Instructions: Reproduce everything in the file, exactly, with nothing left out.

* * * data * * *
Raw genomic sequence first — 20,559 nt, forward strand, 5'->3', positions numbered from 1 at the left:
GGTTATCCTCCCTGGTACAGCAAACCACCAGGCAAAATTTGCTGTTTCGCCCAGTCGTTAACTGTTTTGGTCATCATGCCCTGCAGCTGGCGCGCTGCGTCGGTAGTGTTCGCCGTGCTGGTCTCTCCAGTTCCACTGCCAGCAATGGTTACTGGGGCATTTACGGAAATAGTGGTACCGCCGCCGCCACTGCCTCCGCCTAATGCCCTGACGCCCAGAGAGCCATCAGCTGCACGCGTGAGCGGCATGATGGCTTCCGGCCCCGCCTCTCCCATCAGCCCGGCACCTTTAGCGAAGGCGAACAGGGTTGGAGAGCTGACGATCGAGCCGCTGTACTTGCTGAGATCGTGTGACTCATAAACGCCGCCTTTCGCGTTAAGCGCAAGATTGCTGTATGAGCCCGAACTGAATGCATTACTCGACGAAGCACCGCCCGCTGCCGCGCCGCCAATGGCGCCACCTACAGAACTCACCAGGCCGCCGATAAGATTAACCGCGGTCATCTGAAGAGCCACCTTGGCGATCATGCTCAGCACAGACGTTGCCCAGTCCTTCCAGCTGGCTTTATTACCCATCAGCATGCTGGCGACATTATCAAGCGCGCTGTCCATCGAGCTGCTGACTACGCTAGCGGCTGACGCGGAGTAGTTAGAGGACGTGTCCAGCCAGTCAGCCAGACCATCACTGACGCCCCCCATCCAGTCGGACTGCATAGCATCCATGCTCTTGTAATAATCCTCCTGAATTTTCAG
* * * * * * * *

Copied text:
Raw genomic sequence first — 20,559 nt, forward strand, 5'->3', positions numbered from 1 at the left:
GGTTATCCTCCCTGGTACAGCAAACCACCAGGCAAAATTTGCTGTTTCGCCCAGTCGTTAACTGTTTTGGTCATCATGCCCTGCAGCTGGCGCGCTGCGTCGGTAGTGTTCGCCGTGCTGGTCTCTCCAGTTCCACTGCCAGCAATGGTTACTGGGGCATTTACGGAAATAGTGGTACCGCCGCCGCCACTGCCTCCGCCTAATGCCCTGACGCCCAGAGAGCCATCAGCTGCACGCGTGAGCGGCATGATGGCTTCCGGCCCCGCCTCTCCCATCAGCCCGGCACCTTTAGCGAAGGCGAACAGGGTTGGAGAGCTGACGATCGAGCCGCTGTACTTGCTGAGATCGTGTGACTCATAAACGCCGCCTTTCGCGTTAAGCGCAAGATTGCTGTATGAGCCCGAACTGAATGCATTACTCGACGAAGCACCGCCCGCTGCCGCGCCGCCAATGGCGCCACCTACAGAACTCACCAGGCCGCCGATAAGATTAACCGCGGTCATCTGAAGAGCCACCTTGGCGATCATGCTCAGCACAGACGTTGCCCAGTCCTTCCAGCTGGCTTTATTACCCATCAGCATGCTGGCGACATTATCAAGCGCGCTGTCCATCGAGCTGCTGACTACGCTAGCGGCTGACGCGGAGTAGTTAGAGGACGTGTCCAGCCAGTCAGCCAGACCATCACTGACGCCCCCCATCCAGTCGGACTGCATAGCATCCATGCTCTTGTAATAATCCTCCTGAATTTTCAG